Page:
The need to provide equitable health care to minoritized communities in the U.S., including the disability community, has been established (See Healthy People objectives, 2030) yet many physicians do not feel confident about their ability to provide care to the diverse disability population. In a recent national study, only half of physicians “strongly agreed” that they would welcome patients with disabilities into their practices (56.5%) and fewer (40.7%) physicians reported feeling confident in their ability to provide quality care to individuals with disabilities.2 Physicians also report having no formal training about their obligation to provide equitable treatment for individuals with disabilities, despite a federal civil rights law (ADA) requiring physicians to provide inclusive care.12

 

 Introducing new material into medical school curricula has a number of barriers, including curriculum crowding, difficulty in introducing multi-system diseases and syndromes into organ-system based curricula, and lack of faculty who practice developmental medicine. A Curriculum Assessment of Needs (CAN) survey of U.S. medical school deans, physician residency program directors, medical students and deans of dental schools indicated the majority of medical schools and residency programs provided three hours or less training in the area of developmental medicine, a specialty area with a focus on serving those with disabilities.13 In this same survey, half of the Medical School Deans indicated that there was insufficient time available in their curriculum to include disability. Further, one national study on disability awareness estimated that only 20% of American medical/dental schools included disability awareness content.14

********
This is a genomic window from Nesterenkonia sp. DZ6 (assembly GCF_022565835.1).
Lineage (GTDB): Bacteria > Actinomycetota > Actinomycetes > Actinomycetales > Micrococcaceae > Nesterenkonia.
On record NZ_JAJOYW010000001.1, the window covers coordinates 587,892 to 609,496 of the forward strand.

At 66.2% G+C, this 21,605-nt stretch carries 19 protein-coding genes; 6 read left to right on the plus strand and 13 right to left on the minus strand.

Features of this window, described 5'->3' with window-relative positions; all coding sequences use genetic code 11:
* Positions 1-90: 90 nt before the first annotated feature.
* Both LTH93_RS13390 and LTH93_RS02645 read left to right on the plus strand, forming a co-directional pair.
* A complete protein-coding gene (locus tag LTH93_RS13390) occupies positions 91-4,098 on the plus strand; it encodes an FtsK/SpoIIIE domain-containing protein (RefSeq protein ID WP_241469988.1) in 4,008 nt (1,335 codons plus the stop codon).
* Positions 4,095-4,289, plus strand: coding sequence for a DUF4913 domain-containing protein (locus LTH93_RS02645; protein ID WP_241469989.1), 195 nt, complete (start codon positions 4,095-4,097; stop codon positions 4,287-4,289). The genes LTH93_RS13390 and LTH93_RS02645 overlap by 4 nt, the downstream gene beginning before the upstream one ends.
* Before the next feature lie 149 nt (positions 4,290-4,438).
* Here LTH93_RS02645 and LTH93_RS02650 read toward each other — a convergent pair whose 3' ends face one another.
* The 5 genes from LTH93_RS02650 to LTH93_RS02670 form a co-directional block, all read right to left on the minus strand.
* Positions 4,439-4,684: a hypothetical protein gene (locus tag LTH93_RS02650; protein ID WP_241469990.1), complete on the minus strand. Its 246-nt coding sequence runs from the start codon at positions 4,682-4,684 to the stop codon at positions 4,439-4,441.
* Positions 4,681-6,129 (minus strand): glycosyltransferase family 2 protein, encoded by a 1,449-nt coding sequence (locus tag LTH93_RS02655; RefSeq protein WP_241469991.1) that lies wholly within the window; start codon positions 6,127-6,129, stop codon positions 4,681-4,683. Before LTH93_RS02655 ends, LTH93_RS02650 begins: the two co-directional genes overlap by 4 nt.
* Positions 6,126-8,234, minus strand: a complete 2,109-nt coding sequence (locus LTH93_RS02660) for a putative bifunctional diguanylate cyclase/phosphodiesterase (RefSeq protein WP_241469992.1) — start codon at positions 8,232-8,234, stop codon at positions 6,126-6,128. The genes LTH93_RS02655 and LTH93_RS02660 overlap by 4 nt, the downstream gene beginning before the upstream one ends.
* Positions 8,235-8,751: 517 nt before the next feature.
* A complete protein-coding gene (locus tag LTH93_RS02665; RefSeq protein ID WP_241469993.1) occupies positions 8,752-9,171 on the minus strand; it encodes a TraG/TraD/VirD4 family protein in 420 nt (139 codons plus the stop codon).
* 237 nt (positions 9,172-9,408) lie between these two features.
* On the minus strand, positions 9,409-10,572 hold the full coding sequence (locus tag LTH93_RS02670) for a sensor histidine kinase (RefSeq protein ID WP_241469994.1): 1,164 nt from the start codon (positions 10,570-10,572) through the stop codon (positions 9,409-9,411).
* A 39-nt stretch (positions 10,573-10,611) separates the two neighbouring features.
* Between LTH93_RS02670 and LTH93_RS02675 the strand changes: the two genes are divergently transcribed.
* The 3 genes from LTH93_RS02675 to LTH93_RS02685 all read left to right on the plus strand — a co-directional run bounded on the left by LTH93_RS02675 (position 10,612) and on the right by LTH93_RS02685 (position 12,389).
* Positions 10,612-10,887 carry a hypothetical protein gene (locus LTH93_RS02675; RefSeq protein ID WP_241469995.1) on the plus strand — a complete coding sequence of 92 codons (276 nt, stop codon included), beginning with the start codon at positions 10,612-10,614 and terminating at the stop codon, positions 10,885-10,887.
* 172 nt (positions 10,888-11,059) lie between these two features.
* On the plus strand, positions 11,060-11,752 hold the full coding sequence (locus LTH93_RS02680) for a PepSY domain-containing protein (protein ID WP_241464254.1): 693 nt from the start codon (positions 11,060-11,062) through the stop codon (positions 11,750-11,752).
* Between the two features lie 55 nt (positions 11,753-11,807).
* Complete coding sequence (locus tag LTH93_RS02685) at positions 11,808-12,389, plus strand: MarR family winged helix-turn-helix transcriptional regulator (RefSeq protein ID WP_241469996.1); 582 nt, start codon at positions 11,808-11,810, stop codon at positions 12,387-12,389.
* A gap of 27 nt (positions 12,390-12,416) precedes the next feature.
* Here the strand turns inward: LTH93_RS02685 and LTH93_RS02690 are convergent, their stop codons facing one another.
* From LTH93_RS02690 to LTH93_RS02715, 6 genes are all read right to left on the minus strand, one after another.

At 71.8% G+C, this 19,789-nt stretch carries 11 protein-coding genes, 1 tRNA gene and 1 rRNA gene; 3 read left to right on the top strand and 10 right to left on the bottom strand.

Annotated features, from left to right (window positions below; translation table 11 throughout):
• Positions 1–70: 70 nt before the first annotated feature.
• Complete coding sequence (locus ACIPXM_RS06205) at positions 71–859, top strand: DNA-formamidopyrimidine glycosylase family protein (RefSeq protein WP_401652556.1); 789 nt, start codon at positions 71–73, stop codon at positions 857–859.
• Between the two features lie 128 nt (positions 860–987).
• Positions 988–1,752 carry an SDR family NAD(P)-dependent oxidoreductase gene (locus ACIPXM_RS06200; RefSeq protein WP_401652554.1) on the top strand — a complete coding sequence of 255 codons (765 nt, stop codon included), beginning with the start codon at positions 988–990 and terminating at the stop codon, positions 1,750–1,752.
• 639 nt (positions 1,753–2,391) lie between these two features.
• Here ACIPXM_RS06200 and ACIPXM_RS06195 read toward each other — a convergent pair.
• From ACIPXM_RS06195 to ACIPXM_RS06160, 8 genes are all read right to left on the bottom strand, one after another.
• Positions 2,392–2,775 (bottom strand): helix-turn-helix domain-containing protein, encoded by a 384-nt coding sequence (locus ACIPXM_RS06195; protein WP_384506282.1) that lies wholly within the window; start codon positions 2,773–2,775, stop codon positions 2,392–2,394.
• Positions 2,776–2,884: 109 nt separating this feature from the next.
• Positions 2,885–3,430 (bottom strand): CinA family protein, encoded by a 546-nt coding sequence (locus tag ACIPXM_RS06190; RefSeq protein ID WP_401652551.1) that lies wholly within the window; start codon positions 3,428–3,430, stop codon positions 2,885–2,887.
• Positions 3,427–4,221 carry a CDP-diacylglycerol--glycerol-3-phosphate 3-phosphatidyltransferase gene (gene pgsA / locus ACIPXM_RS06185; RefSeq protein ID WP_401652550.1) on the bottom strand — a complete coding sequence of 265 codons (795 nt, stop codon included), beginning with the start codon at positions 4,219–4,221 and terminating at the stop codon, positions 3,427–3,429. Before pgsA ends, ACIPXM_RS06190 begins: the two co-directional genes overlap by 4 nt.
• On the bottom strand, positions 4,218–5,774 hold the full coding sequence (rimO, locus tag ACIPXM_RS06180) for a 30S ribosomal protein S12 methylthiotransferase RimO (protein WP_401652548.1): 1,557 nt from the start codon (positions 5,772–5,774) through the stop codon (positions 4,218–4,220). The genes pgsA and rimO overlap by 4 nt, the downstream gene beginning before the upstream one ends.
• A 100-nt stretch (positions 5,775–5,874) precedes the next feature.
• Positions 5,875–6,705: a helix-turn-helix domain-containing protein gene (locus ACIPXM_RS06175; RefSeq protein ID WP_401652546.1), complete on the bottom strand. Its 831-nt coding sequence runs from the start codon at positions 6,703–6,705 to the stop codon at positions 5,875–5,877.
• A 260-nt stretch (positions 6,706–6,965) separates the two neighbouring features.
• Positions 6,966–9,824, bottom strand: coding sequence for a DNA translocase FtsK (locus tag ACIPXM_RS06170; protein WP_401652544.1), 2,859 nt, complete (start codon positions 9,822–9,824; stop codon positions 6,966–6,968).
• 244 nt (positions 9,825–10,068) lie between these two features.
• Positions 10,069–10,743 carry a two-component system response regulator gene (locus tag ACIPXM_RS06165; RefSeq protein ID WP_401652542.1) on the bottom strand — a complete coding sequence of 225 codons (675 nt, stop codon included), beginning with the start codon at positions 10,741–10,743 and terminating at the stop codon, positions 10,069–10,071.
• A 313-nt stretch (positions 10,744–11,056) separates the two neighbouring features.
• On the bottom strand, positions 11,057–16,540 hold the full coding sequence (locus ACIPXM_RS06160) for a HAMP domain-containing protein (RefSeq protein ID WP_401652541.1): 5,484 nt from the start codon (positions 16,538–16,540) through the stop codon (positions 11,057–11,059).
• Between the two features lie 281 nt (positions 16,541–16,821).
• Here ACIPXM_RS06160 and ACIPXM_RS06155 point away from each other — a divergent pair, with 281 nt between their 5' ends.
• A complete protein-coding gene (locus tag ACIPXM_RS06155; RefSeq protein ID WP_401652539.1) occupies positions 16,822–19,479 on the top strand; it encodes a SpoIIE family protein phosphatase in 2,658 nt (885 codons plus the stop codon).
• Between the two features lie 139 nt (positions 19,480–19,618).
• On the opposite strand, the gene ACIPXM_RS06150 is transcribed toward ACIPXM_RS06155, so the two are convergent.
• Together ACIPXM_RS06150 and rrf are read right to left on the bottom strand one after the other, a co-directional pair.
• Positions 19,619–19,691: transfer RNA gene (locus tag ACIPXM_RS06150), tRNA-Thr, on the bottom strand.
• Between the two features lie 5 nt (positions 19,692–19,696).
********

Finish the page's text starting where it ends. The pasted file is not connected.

Physician attitudes toward disability also impact the care they provide. More than 80% of U.S. physicians report that people with significant disabilities have worse quality of life than individuals without disabilties.2 Physician bias may explain why individuals with disabilities are likely to be asked more questions about pain, depression and stress, and less likely to be asked questions about smoking, mammograms, and sexual activity. 8–11,15 Individual and institutional bias also likely contributed to the U.S Health and Human Services Office for Civil Rights releasing a bulletin providing guidance to health care providers that individuals with disabilities (or individuals with limited English skills, or needing religions accommodations) should not be denied medical care on the basis of  “stereotypes, assessments of quality of life, or judgments about a person’s relative ‘worth‘ based on the presence or absence of disabilities or age” during the Coronavirus (COVID-19) surge in March 2020.16 Clearly, there is a need to train the medical profession on how they can provide accessible health care services to individuals with disabilities. As an interdisciplinary research team working towards improving access to cancer screening in women with disabilities, we provide the following recommendations for enhancements to medical school curricula to increase equity.